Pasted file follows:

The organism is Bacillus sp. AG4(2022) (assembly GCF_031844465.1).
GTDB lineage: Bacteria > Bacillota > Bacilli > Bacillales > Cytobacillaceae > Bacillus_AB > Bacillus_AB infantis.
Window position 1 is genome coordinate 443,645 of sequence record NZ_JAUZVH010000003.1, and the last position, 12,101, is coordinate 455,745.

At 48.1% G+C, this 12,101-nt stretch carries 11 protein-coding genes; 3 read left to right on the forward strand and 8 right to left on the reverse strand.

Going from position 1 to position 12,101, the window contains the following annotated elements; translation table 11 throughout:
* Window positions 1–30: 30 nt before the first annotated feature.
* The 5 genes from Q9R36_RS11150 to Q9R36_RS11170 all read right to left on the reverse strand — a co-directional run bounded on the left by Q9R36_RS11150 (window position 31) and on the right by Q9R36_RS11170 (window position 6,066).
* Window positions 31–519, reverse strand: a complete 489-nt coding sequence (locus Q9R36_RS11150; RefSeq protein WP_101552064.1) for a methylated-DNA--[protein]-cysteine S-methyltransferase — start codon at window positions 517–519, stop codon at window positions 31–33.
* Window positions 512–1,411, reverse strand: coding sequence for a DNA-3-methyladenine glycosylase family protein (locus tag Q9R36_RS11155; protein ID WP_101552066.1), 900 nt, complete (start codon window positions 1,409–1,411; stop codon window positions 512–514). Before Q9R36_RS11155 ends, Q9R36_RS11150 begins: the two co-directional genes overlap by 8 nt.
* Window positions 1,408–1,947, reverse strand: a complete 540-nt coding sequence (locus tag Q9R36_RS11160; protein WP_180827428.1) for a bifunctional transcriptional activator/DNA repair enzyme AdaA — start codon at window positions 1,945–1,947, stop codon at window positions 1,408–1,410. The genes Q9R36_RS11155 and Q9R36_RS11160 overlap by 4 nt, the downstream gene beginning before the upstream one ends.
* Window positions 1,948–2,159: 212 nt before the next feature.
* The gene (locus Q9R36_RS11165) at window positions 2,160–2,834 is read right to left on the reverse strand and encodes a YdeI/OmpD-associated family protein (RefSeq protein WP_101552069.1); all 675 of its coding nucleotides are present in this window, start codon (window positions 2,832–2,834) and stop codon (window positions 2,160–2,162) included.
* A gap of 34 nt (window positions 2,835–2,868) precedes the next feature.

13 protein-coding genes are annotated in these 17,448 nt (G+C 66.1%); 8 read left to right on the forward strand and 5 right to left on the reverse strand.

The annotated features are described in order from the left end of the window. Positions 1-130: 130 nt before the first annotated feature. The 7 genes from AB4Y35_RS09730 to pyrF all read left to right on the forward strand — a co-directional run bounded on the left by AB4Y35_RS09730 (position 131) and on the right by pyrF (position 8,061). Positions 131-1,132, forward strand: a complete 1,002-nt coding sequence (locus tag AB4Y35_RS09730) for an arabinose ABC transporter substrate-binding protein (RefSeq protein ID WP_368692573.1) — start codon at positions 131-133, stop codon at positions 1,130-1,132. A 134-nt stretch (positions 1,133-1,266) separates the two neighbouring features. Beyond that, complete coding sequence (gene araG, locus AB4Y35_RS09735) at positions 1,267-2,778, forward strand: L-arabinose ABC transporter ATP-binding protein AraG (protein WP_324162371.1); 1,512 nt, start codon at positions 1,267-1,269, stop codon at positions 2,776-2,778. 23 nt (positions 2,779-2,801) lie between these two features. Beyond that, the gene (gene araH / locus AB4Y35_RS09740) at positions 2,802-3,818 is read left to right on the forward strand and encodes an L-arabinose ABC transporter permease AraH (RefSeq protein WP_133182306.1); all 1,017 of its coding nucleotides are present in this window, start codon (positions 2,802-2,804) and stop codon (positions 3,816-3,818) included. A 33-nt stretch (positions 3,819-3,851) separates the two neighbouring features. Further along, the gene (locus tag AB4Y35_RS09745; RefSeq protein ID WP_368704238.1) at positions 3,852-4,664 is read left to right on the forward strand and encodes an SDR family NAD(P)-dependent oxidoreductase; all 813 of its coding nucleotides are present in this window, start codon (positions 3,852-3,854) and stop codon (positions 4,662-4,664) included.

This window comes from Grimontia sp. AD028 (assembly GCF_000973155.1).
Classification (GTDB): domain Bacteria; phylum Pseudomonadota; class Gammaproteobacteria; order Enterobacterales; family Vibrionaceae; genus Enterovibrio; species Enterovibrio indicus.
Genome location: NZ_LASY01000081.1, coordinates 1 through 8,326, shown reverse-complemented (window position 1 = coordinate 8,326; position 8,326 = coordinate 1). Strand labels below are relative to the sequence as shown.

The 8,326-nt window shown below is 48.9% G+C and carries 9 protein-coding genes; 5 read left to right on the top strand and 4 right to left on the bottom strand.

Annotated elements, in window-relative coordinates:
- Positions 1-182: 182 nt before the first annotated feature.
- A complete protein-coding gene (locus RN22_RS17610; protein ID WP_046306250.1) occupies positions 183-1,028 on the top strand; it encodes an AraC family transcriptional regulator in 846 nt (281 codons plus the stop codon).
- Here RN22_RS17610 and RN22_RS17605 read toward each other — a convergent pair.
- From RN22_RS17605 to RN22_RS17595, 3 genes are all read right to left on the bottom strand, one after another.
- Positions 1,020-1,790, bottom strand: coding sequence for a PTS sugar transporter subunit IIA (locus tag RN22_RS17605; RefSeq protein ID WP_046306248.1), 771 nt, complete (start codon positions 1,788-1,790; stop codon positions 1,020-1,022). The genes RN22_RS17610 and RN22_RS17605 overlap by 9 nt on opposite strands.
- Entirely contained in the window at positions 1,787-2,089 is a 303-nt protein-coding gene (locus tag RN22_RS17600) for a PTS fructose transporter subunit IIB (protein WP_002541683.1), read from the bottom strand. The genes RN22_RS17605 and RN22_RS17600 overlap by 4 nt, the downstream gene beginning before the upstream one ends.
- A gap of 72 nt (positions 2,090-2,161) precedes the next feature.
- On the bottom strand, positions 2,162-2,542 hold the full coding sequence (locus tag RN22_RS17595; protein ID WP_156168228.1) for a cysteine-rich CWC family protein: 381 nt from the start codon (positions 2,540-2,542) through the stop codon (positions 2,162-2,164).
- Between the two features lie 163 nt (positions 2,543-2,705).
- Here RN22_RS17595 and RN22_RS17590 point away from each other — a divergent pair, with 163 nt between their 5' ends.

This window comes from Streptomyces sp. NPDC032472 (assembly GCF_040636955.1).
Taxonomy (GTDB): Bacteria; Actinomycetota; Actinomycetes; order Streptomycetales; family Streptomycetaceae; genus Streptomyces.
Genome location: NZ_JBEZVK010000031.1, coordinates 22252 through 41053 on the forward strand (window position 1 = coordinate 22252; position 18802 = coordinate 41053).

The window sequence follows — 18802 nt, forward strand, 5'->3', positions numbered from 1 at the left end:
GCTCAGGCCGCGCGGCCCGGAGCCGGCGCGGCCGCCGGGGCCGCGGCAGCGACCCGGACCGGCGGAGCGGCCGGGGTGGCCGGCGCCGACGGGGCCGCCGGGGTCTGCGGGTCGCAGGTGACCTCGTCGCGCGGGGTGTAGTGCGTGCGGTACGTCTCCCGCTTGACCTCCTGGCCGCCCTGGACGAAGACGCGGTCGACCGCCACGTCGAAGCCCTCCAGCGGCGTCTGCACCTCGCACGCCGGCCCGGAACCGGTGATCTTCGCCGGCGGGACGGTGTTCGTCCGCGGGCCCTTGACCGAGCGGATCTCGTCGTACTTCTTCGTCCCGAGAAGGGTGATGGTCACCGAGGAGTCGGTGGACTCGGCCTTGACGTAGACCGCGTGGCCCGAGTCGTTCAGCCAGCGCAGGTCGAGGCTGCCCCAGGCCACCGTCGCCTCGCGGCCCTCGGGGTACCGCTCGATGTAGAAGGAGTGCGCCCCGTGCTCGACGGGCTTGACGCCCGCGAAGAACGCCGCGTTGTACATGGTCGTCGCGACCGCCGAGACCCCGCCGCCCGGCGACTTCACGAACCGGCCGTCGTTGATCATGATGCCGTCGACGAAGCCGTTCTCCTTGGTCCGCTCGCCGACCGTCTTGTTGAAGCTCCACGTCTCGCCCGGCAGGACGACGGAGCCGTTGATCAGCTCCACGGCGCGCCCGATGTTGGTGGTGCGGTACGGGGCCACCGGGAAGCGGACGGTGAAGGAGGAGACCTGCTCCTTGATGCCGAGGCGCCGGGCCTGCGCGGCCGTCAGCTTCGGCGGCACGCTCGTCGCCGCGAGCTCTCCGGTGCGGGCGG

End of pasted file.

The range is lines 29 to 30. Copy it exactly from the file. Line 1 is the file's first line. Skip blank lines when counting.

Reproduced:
- Between the two features lie 163 nt (positions 2,543-2,705).
- Here RN22_RS17595 and RN22_RS17590 point away from each other — a divergent pair, with 163 nt between their 5' ends.